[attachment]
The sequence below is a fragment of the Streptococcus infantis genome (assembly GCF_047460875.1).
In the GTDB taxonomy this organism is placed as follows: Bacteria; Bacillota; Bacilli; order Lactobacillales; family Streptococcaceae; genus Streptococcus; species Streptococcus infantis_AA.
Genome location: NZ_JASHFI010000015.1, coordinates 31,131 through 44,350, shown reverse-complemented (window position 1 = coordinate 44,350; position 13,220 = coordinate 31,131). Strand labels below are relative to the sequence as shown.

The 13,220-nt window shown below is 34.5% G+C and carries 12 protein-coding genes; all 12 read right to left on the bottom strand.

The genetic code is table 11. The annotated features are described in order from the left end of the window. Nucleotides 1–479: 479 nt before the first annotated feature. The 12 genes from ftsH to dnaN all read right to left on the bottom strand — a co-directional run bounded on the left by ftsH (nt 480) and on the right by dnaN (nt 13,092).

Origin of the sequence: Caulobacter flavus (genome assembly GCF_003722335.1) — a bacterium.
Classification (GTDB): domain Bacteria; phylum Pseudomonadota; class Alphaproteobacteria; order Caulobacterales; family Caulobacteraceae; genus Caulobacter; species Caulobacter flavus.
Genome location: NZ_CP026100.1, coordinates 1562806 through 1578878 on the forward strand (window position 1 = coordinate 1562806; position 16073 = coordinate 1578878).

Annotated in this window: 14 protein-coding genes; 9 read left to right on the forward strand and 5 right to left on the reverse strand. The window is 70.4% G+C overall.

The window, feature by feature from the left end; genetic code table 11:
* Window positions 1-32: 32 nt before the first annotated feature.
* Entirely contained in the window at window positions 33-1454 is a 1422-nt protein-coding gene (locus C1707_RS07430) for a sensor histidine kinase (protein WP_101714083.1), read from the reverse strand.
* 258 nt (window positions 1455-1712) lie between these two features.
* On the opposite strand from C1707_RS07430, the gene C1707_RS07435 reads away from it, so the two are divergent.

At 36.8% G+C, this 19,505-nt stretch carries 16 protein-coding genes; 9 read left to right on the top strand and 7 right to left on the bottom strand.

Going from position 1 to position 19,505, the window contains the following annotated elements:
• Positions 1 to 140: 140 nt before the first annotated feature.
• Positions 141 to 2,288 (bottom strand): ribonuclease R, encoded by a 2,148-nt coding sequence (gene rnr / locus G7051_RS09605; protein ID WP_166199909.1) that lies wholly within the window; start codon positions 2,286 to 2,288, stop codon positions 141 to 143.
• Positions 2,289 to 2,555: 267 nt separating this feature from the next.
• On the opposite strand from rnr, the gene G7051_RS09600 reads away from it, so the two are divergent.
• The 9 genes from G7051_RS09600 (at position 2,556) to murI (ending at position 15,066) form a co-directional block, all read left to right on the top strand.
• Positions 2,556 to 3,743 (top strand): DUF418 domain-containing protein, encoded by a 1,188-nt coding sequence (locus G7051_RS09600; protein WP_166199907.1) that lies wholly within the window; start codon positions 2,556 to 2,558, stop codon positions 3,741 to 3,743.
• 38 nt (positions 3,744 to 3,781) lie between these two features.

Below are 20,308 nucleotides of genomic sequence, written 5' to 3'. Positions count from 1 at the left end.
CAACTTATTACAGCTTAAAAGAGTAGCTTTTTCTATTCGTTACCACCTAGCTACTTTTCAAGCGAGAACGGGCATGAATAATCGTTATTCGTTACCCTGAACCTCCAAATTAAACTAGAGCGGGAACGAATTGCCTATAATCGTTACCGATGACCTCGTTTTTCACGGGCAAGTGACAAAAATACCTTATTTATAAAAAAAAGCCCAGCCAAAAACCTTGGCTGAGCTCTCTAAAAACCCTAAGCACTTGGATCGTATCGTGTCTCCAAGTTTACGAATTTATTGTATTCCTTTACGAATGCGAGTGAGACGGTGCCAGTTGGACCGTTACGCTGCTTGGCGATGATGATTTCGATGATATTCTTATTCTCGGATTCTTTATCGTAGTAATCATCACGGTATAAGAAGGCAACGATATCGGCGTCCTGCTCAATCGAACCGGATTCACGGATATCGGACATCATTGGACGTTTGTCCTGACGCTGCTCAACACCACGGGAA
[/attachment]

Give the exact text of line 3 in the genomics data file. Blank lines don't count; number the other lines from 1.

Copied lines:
Genome location: NZ_JASHFI010000015.1, coordinates 31,131 through 44,350, shown reverse-complemented (window position 1 = coordinate 44,350; position 13,220 = coordinate 31,131). Strand labels below are relative to the sequence as shown.